Just like skinning a cat, there's more than one way to sharpen a knife (disclaimer: while I advocate sharpening your knives daily, please don't ever even consider skinning a cat). There's a stone, for an uber-sharp finish; the underside of a mug, for an awesome makeshift sharpening tool; the chef's daily ritual, honing with a sharpening steel; and then there's the remarkably simple, old-school Japanese trick—using a newspaper.
You need a page of the newspaper with black ink, so as much as you may be tempted to sharpen your knife with your favorite Sunday morning comic strip, it just won't do the trick. The reason for this is because the black ink acts similarly to a fine polish (perhaps due to its carbon content) and the grit in it has a sharpening effect on the knives.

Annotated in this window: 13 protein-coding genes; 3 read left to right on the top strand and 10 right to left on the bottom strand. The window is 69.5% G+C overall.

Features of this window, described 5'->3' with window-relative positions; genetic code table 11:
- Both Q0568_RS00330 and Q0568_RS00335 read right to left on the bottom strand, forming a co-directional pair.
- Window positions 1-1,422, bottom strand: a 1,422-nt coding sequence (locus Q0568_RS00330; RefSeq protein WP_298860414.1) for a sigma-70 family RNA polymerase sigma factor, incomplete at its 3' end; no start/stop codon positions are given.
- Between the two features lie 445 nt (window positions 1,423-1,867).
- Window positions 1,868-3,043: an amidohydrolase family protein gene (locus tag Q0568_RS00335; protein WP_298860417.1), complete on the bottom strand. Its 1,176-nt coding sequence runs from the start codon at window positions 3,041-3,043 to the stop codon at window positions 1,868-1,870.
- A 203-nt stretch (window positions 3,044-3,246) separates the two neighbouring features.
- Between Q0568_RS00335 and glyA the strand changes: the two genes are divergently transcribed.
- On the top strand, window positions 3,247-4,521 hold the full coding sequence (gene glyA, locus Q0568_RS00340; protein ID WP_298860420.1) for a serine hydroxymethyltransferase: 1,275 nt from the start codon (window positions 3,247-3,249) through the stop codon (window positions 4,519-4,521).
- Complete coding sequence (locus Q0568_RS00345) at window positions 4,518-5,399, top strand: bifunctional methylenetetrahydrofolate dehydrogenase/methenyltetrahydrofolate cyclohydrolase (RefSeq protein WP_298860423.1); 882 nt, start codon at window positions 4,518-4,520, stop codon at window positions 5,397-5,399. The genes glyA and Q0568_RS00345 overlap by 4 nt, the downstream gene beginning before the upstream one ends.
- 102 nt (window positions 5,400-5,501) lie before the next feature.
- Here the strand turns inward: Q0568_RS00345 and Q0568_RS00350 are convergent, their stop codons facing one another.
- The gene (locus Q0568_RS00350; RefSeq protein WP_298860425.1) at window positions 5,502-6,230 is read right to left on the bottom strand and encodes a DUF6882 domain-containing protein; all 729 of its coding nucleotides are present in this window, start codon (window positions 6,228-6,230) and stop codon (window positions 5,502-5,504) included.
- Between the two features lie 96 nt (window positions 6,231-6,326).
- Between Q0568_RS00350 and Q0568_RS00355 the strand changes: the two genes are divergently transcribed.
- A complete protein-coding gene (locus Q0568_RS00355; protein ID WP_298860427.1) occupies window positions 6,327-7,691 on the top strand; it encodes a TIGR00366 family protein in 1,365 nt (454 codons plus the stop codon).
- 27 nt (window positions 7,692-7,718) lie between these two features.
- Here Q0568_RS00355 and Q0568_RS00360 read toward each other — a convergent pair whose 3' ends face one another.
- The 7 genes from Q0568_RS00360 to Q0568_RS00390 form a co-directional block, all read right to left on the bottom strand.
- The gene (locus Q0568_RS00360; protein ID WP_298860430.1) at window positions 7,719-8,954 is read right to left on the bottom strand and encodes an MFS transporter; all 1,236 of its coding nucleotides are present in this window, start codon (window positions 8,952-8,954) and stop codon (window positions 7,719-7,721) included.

If you have a one-sided blade, you only need to sharpen that side, so lay the sharp side flat on the newspaper. If you have a traditional two-sided knife, just finish the process, then repeat on the other side.
Simply run your knife over the newspaper (while keeping it flat) a few times. Do this slowly and steadily.
You'll want to rinse your knife off afterwards to get any graphite off of your knife. Then it's ready to be tested for sharpness (you can reuse the newspaper to see if the knife is adequately sharp), and then you can get back to mincing and julienning and preparing dinner.
Between a newspaper and coffee mug, you can sharpen your knives with two breakfast staples. Do you know of any more knife-sharpening secrets?
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